Is that a reasonable setup for a low-resource team...
# questions
i
Is that a reasonable setup for a low-resource team deploying its first model? What are the benefits and drawbacks? My experience is using aws-sagemaker with jenkins.
d
That seems reasonable! Something more akin to Sagemaker would be to deploy via Kubeflow Pipelines/Vertex AI, but what you've described is a more minimal way to get started. If you need to have pipelines running on multiple containers with separate resources, you can always migrate as necessary in the future.
i
Yeah, I see that as overkill for now
@Deepyaman Datta what about io with big query. I saw an article integrating bigquery ml to kedro.
Do you think it’s a good option to avoid IO costs?
d
I'm not previously familiar with that article. If your data resides in BigQuery, using BigQuery ML could make sense (assuming you don't need to do anything complicated; my understanding is that BigQuery ML isn't going to be as flexible as your standard data scientist toolkit, with its many libraries. The demo pipeline linked above has some weird quirks and/or inefficiencies. For one, the data engineering is done in pandas and pushed up to BigQuery with
pandas.GBQDataset
(likely just be simplified for demo purposes); if your data resides in BigQuery to begin with, you probably want to use something like the newly-released
ibis.TableDataset
(available since Kedro-Datasets 3.0.0) or BigFrames (pandas API on BigQuery) to avoid I/O costs and the inefficiency of pulling the data locally. Then, you could use BigQuery ML for your modeling. Also, there's something weird going on with the
input_ml
dataset (I think it's not used in any way, and could cause some error if you tried to use it, since it's nesting
MemoryDataset
).
i
Amazing. Thanks for the info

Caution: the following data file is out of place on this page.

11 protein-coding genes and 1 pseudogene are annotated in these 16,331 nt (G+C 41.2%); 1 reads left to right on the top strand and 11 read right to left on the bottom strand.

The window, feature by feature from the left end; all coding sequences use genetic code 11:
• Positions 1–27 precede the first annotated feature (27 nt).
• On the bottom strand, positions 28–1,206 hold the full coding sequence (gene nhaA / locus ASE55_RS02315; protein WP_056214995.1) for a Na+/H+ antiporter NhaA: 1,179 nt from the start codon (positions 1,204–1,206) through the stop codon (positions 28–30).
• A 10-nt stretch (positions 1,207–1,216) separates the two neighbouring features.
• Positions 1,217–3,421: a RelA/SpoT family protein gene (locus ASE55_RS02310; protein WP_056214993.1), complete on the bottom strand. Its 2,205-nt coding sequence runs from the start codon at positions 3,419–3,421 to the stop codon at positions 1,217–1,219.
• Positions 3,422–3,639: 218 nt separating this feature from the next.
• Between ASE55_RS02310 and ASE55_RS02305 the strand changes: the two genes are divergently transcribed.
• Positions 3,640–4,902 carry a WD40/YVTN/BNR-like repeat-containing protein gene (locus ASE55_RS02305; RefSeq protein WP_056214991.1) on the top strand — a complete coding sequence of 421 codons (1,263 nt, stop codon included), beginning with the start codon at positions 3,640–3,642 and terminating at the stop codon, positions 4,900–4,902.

m
Two remarks: 1) if your data sits in BQ, I would do as much as possible in BQ, avoiding additional compute costs. 2) running a pipeline as a k8s cron job requires a GKE cluster. Unless you get one for “free” (i.e. maintained by another team), I wouldn’t call that a simple/lightweight deployment solution. The cost of maintaining a GKE cluster is not small!
👍 2
i
Oh yeah. It’s for free
They use it for other jobs and I’ll just add mine with a proper PR 👌
@Matthias Roels let’s say I create my master data using bq. I want to do the train/test split and the training with sklearn or statsmodels. At what point do you switch to Python\pollars or ibis as deepyamam mentioned? What’s a smooth way of moving from bq to the disk or ram of my node?
As my understanding I can only scale vertically. Which is fine by me.
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import bigframes.pandas as bpd
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# Set BigQuery DataFrames options
bpd.options.bigquery.project = your_gcp_project_id
bpd.options.bigquery.location = "us"
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# Create a DataFrame from a BigQuery table
query_or_table = "bigquery-public-data.ml_datasets.penguins"